Are Limited License Legal Technicians Coming to Oregon?

With the success of the Washington Limited License Legal Technician (LLLT) experiment, will Oregon finally dip its toe into paraprofessional licensing? The answer appears to be yes.

In June 2017 the OSB Futures Task Force submitted its report to the OSB Board of Governors. Among the recommendations: implementation of a paraprofessional licensing (LLLT) program in Oregon.

The task force recommended the BOG appoint a committee to develop a detailed implementation plan. The plan would include draft rules of admission, practice, and professional conduct for approval by the Supreme Court and adoption by the BOG. ORS Chapter 9 would be amended to provide for licensure of paraprofessionals who would be authorized to provide limited legal services, without attorney supervision, to self-represented litigants in family law and landlord-tenant proceedings. Consumer protection measures would also be enacted.

Why Do We Need LLLTs (Paraprofessionals)?

Short answer: access to justice. As detailed in the task force report, the number of self-represented litigants continues to grow. Legal Aid, pro bono services, and limited scope representation only meet a small part of the need.

Minimum Qualifications and Licensing

The task force report lays out a series of minimum qualifications for paraprofessionals or LLLTs. Licensing would include “liability insurance in an amount to be determined,” preferably through the Professional Liability Fund, and continuing legal education. To protect the public from confusion, LLLTs would be required to use written agreements with mandatory disclosures.

Scope of Services

“Licensees should be able to select, prepare, file, and serve forms
and other documents in an approved proceeding; provide information and advice relating to the proceeding; communicate and negotiate with another party; and provide emotional and administrative support to the client in court. Licensees should be prohibited from representing clients in depositions, in court, and in appeals.”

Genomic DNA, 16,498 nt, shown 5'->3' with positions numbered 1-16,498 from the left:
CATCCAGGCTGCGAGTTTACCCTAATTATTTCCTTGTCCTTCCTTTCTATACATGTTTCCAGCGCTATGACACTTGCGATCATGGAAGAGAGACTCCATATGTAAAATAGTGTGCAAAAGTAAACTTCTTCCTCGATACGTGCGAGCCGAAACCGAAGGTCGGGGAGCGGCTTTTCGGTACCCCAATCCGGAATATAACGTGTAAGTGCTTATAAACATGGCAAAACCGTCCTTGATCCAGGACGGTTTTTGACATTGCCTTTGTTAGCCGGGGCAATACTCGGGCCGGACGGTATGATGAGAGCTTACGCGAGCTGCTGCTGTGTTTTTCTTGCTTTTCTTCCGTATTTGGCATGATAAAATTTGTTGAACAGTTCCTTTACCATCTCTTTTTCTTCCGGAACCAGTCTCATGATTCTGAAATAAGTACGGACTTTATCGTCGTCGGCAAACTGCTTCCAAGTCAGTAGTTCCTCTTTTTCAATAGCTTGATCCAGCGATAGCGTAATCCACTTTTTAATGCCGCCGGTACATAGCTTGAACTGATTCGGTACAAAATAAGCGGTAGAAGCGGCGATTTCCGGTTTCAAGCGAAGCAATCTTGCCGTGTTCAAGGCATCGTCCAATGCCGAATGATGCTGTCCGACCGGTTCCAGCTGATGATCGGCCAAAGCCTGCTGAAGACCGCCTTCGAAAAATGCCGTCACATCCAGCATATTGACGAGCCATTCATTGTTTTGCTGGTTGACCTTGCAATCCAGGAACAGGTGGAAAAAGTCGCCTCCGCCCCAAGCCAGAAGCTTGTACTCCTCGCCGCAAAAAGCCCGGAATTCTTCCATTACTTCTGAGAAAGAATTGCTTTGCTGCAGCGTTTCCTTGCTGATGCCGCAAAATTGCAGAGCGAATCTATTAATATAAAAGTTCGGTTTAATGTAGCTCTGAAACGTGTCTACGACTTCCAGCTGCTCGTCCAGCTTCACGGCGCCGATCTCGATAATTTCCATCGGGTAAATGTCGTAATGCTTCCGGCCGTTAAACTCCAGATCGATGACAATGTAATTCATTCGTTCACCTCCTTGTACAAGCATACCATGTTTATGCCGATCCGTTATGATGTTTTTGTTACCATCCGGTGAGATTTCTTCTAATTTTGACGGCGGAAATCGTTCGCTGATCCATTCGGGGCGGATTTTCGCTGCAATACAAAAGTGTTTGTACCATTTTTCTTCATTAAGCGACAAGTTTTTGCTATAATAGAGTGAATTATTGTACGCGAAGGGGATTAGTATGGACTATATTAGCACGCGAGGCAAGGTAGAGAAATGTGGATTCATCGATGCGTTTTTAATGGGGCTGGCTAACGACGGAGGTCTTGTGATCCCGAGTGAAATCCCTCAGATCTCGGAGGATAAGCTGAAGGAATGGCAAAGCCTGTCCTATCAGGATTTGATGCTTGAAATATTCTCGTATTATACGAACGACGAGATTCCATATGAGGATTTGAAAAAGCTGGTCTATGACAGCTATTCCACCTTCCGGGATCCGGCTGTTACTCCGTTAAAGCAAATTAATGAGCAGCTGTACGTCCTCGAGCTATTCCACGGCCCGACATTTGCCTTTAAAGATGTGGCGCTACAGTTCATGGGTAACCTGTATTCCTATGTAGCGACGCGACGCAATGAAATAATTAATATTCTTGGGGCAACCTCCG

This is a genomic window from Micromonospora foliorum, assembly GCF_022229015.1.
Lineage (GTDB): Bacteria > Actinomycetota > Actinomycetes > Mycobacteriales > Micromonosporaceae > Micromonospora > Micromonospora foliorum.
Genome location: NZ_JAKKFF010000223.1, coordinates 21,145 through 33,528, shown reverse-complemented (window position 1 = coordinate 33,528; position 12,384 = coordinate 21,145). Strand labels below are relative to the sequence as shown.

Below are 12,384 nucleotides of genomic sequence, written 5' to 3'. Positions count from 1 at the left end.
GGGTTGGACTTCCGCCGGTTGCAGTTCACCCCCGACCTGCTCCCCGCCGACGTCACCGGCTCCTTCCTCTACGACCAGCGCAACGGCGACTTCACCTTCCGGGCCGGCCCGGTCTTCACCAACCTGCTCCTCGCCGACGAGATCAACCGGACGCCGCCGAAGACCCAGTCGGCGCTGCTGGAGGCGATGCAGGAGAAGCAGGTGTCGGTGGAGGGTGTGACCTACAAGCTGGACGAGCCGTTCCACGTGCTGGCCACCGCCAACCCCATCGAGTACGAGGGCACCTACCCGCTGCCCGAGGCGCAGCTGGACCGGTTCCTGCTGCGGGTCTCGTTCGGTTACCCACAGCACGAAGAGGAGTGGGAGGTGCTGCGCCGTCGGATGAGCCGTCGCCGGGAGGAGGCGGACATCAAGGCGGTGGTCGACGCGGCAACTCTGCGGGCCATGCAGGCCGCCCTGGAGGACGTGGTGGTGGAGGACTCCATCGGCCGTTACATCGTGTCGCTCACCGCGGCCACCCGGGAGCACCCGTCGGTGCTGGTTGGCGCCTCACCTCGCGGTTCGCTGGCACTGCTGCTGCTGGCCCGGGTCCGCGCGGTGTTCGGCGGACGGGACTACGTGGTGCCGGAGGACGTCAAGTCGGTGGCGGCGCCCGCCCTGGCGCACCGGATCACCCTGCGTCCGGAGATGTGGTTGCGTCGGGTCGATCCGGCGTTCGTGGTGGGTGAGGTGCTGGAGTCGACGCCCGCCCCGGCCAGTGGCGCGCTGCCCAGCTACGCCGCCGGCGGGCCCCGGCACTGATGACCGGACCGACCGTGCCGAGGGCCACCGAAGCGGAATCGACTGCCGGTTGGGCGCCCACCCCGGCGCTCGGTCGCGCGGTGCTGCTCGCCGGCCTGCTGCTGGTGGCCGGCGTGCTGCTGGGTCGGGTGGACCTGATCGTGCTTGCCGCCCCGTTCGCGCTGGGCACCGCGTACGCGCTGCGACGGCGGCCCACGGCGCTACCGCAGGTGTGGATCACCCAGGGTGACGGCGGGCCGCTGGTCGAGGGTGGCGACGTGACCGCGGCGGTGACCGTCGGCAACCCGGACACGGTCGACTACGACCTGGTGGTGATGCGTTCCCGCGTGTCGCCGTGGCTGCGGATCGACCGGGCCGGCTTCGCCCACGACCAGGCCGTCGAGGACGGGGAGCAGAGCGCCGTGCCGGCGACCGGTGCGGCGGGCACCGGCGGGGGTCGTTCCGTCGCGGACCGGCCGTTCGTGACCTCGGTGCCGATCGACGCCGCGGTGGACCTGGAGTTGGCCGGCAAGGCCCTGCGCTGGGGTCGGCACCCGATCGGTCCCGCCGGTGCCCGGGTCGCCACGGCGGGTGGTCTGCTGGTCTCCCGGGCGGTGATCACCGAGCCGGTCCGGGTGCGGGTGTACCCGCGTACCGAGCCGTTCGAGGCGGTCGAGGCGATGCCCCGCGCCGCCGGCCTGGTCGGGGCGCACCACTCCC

Proposed Expansion of Washington’s LLLT Program

BOG approval of a LLLT/paraprofessional program seems greater than 50-50. As we await the outcome in Oregon, Washington is seeking to update its program. Under draft amendments, the LLLT role would expand to permit:

  • Accompanying and assisting clients in specific court proceedings, mediation, settlement conferences, and arbitration proceedings.
  • Attending, but not participating in, depositions.
  • Communicating with opposing counsel and parties on procedural matters and negotiations.
  • Gathering information on the value and potential encumbrances on a home.
  • Presenting agreed, uncontested, and default court orders.
  • Assisting clients seeking nonparental custody or major modifications up to the point of the adequate cause hearing.
  • Dividing single-family residential dwellings which have no more than twice the homestead exemption in equity.

Washington bar members have until July 17 to submit comments.

Parting Thoughts

At its June meeting, the BOG accepted the OSB Futures Task Force report. As noted on the OSB website, “the board will be looking at those recommendations throughout the year and likely into 2018.” Comments are encouraged and may be submitted to president@osbar.org.

All Rights Reserved Beverly Michaelis 2017

Learning the Ropes 2013

Are you new to private practice? Then I have just the ticket for you!

Attend our three day conference – Learning the Ropes: A Practical Skills & Ethics Workshop – for a mere $65.  Attendance at the full program satisfies the MCLE requirements for new admittees’ first reporting period.

Choose from these concurrent sessions:

  • Domestic Relations or Criminal Law
  • Tort Litigation or Estate Planning
  • Civil Motion Practice or Bankruptcy